The second step is to determine the amount of the valuation allowance. We will generally establish a valuation allowance equal to the net deferred tax asset (deferred tax assets less deferred tax liabilities) related to the jurisdiction identified in the first step of the analysis. In certain cases, we may not reduce the valuation allowance by the amount of the deferred tax liabilities depending on the nature and timing of future taxable income attributable to deferred tax liabilities.

 

In assessing tax contingencies, we identify tax issues that we believe may be challenged upon examination by the taxing authorities. We also assess the likelihood of sustaining tax benefits associated with tax planning strategies and reduce tax benefits based on management’s judgment regarding such likelihood. We compute the tax on each contingency. We then determine the amount of loss, or reduction in tax benefits based upon the foregoing and reflects such amount as a component of the provision for income taxes in the reporting period.

During each reporting period, we assess the facts and circumstances related to recorded tax contingencies. If tax contingencies are no longer deemed probable based upon new facts and circumstances, the contingency is reflected as a reduction of the provision for income taxes in the current period.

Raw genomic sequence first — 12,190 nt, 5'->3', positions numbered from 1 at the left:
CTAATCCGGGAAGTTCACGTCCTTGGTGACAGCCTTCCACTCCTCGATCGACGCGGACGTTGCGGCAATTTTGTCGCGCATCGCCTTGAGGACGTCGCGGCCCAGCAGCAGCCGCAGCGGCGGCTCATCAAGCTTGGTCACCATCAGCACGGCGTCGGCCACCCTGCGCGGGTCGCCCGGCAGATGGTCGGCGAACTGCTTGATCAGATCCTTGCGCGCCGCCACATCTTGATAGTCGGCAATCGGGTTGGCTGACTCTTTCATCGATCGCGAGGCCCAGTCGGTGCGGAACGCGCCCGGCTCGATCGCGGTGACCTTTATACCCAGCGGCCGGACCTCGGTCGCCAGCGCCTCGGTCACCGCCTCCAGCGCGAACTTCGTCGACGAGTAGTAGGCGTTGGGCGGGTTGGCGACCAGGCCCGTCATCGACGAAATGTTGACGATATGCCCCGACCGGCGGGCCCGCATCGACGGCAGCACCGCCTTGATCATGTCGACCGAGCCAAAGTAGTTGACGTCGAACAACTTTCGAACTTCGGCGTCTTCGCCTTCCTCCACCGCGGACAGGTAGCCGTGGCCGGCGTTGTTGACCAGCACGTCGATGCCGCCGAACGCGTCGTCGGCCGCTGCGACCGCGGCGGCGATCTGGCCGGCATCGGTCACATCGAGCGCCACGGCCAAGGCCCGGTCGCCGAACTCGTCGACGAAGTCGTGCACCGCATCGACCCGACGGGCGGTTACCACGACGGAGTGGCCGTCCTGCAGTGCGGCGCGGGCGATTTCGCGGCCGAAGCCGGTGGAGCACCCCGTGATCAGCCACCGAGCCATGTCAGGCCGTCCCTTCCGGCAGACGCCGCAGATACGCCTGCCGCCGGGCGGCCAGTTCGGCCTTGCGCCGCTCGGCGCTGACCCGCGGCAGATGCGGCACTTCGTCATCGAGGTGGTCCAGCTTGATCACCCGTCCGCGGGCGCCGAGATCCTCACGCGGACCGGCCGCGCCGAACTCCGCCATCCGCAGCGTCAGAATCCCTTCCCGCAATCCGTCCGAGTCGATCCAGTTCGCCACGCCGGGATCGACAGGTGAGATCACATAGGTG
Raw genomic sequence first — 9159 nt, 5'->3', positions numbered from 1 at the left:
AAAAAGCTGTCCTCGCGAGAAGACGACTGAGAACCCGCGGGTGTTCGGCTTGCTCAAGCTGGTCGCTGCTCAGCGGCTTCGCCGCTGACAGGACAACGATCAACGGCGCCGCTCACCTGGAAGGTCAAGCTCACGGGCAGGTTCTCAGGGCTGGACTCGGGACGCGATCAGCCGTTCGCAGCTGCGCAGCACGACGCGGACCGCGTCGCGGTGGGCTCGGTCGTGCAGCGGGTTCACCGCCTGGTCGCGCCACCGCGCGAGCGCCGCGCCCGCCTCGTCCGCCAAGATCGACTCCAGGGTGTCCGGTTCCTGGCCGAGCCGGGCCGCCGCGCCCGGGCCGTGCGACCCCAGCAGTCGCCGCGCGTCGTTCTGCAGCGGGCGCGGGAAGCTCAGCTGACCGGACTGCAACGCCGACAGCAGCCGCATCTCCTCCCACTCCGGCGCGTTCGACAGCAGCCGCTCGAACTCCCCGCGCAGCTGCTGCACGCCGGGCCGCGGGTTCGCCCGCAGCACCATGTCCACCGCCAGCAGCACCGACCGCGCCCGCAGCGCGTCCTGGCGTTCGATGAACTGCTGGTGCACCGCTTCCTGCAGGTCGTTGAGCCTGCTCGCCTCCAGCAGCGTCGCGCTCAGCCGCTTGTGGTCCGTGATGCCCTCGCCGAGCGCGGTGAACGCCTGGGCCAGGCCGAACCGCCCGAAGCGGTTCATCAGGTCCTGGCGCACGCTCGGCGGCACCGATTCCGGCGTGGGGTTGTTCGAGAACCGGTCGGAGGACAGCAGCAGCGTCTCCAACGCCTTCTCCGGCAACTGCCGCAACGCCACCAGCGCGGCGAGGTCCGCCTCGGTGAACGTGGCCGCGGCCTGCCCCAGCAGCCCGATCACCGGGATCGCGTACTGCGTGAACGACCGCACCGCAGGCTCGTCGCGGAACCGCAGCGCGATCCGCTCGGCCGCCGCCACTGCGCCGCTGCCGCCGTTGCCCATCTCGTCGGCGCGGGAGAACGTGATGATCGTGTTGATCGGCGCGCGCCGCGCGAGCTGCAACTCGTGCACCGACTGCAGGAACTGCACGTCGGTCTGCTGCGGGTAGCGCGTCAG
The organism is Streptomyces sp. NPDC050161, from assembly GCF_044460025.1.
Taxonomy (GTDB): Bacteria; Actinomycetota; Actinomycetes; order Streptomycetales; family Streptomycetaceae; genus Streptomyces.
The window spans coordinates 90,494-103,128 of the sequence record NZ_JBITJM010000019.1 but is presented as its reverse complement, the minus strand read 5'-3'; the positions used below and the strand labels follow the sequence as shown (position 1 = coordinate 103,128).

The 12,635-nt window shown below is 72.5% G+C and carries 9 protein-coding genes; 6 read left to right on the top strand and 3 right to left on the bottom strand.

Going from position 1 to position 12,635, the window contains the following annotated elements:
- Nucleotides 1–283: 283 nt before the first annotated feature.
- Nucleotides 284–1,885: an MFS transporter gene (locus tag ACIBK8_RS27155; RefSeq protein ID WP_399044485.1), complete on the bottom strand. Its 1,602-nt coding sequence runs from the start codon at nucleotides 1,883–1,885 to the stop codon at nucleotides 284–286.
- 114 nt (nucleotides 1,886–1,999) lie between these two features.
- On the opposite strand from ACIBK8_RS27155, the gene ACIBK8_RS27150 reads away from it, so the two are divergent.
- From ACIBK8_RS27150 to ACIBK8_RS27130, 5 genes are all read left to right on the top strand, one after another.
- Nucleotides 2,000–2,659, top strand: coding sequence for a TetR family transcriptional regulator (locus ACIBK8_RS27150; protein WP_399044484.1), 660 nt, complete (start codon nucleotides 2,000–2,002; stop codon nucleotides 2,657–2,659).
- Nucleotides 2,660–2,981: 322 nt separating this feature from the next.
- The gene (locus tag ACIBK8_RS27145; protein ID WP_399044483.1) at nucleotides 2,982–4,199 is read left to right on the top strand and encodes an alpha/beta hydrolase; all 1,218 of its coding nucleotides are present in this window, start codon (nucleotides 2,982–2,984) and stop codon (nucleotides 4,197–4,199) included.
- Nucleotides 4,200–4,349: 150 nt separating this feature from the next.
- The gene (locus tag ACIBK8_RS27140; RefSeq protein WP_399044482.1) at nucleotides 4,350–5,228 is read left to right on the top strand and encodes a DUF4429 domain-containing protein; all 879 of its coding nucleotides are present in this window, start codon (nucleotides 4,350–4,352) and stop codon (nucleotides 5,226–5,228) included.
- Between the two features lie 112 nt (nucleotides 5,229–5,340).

Our deferred tax assets were $8,625 at June 30, 2019, excluding the impact of valuation allowances. At June 30, 2019, the Company evaluated the need for a valuation allowance against our deferred tax assets and determined that it was more likely than not that none of our deferred tax assets would be realized. As a result, in accordance with ASC 740, we recognized a total valuation allowance of $8,625 against the deferred tax asset so that the net tax deferred asset was $0 at June 30, 2019. We conducted our evaluation by considering available positive and negative evidence to determine our ability to realize our deferred tax assets. In our evaluation, we gave more significant weight to evidence that was objective in nature as compared to subjective evidence. Also, more significant weight was given to evidence we judged directly related to our current financial performance as compared to less current evidence and future plans.

The IRS may propose adjustments for items we have failed to identify as tax contingencies. If the IRS were to propose and sustain assessments equal to 10% of our taxable income for 2019, we would incur approximately $0 of additional tax expense for 2019 plus applicable penalties and interest.

 

39


Financial Summary

The results of continuing operations shown in the historical summary below are for our two business segments, Healthcare Services and Pharmacy.

 

 

 

2019

 

 

2018

 

Net Revenues—Healthcare Services

 

$

15,453

 

 

$

15,745

 

Net Revenues—Pharmacy